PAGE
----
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# Class Contents

## Tests for Convergence

The two tests which we present here are the Ratio Test and the Root Test. Both of them present criteria which boil down to meaning that the series satisfies the Comparison Test agains a certain geometric series. Although the test yields a comparison with a fairly simple convergent series, the criteria, especially of the ratio test, are sufficiently easy to apply, that these tests are useful first checks to see whether or not many common series converge.

Example:

Question: Check this using the Ratio Test.

Example:

Question: Check this using the Ratio Test.

Example:

Question: Check this using the Ratio Test.

You may recognize the series in the last example from calculus. This series converges to the number e, which will be the basis of our development of not only the exponential functions and logarithms, but also of trigonometric functions.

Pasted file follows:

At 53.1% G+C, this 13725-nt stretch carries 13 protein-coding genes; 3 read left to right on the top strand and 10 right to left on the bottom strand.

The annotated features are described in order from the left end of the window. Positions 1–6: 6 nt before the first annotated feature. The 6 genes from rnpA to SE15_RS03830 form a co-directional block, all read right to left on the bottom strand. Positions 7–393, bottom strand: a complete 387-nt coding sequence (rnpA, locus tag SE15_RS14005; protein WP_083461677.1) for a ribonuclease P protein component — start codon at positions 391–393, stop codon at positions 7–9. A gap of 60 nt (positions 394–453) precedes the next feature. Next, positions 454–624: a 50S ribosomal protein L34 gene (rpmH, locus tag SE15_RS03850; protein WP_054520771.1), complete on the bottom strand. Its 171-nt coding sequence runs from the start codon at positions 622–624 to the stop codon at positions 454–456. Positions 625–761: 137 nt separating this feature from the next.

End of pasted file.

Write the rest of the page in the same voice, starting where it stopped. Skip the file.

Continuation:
It's important to bear in mind that we have not yet had any definition of e in our development of analysis. Now is the point where we see this number for the first time, and we shall pause for a second to record a formal definition:

The number e is very important -- we shall prove that for real x, the series

where ex is the regular operation of exponentiation developed in the earlier chapters. This will give us a totally new way of viewing exponentiation, and difficult results which we could not prove otherwise will become quite easy.

All of this is accomplished with the help of power series, which we shall study in a short while.

## Series of Reciprocals

An important source of examples of convergent series are the series of the form

for p a variable real number. We shall show that these series converge when p is greater than 1 and diverge when p is less than or equal to 1. Thus in a not-too-precise way, the sum of 1/n marks the "edge of the envelope" for convergent series: in order for the series to converge, its terms must decay at least as fast as 1/n.

Remark:
Series of non-negative terms are particularly nice to work with. Note that the partial sums of such a series form an increasing sequence. Thus, the partial sums (and so the series itself), converge if and only if they are bounded above.

To show that a series of non-negative terms converges, it is enough to show that the partial sums are bounded. This will be useful in proving Theorem 7.5.